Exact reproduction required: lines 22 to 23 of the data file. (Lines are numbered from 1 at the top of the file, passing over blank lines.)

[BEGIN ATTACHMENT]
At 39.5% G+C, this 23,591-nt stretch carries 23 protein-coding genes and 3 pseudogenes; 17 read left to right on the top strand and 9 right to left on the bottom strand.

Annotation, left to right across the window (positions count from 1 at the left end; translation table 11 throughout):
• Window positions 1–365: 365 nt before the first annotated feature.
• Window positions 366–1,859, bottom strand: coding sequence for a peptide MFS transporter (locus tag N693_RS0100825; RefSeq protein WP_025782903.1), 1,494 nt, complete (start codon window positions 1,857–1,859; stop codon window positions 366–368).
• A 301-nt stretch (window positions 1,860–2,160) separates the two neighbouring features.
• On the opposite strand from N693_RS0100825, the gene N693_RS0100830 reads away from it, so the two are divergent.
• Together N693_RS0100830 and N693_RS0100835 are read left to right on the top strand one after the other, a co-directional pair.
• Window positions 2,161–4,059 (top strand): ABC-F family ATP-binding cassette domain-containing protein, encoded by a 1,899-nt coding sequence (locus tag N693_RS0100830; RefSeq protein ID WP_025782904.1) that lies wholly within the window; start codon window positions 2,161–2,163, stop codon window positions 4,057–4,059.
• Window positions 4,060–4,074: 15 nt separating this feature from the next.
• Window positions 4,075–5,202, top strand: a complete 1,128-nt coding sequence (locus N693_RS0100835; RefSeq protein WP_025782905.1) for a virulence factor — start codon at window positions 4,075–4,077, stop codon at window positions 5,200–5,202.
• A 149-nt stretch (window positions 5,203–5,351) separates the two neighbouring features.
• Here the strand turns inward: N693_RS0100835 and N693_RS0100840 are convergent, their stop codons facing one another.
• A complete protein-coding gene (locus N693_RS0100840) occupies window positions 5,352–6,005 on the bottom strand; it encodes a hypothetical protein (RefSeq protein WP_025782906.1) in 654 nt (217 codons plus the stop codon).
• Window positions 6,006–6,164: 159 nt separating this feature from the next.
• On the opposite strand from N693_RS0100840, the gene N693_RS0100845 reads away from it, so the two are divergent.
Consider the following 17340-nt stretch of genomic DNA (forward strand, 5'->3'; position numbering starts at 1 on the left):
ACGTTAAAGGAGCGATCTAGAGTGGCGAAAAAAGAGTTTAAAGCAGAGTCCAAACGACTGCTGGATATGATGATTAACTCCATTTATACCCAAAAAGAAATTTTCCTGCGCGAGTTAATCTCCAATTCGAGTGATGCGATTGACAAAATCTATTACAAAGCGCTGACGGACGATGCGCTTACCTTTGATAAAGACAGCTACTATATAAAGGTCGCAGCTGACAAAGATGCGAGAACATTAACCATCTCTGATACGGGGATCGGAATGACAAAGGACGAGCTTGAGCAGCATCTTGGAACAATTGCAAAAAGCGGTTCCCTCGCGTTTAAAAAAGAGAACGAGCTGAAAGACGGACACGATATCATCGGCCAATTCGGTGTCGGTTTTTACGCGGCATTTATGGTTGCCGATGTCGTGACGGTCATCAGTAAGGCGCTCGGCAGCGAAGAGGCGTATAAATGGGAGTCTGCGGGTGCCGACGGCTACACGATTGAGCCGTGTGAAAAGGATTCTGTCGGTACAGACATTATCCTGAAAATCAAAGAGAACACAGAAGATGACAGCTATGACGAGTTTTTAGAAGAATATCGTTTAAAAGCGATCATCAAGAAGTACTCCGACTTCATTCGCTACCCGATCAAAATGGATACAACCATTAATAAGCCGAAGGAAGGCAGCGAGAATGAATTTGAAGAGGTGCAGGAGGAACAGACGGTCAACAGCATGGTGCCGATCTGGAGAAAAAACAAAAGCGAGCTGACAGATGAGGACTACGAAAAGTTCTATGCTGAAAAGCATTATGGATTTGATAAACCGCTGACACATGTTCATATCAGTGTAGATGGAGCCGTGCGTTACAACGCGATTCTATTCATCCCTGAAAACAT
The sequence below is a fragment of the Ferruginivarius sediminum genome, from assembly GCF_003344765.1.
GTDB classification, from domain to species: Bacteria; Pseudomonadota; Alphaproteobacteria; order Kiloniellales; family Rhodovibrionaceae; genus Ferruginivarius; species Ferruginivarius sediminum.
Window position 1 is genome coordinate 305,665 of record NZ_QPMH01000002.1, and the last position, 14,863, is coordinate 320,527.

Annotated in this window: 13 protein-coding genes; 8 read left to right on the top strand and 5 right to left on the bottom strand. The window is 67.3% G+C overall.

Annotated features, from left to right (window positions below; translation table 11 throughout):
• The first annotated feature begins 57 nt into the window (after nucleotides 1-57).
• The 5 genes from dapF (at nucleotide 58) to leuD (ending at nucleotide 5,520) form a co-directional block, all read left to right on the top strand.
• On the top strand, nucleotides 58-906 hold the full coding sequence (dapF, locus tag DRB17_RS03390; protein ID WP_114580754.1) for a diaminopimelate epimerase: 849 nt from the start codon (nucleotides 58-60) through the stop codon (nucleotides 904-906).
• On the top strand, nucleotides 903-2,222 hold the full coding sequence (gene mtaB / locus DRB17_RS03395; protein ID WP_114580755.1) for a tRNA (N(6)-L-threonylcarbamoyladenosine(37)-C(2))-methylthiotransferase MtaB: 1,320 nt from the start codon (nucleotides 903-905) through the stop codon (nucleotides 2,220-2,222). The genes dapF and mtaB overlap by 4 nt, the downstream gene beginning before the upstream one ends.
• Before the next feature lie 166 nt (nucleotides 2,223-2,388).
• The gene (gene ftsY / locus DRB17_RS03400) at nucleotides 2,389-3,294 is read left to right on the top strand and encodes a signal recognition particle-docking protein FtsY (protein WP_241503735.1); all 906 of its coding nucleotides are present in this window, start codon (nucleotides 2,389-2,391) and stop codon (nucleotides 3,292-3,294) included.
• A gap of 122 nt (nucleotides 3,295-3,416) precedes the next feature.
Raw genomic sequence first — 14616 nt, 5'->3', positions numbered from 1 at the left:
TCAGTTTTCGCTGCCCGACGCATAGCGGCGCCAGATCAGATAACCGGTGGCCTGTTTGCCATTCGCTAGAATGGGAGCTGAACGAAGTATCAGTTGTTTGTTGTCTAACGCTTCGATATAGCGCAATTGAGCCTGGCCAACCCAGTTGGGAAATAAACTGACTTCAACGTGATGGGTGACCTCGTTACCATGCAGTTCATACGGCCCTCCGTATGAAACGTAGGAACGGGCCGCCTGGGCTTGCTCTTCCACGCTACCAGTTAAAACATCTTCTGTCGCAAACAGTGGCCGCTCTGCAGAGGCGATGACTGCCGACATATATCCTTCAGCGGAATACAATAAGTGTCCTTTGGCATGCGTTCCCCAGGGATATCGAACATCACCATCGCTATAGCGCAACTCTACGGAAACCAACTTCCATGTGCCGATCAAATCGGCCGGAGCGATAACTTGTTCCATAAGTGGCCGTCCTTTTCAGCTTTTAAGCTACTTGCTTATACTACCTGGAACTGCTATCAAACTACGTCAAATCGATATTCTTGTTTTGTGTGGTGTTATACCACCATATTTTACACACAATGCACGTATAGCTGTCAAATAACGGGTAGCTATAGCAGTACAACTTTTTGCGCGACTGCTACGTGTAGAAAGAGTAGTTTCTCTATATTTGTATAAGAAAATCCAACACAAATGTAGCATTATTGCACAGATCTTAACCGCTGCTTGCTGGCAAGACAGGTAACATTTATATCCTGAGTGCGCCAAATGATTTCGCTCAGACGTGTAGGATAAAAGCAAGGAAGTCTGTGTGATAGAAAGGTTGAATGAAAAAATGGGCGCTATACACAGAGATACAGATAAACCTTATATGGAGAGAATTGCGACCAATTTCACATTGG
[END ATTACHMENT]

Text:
Annotated features, from left to right (window positions below; translation table 11 throughout):
• The first annotated feature begins 57 nt into the window (after nucleotides 1-57).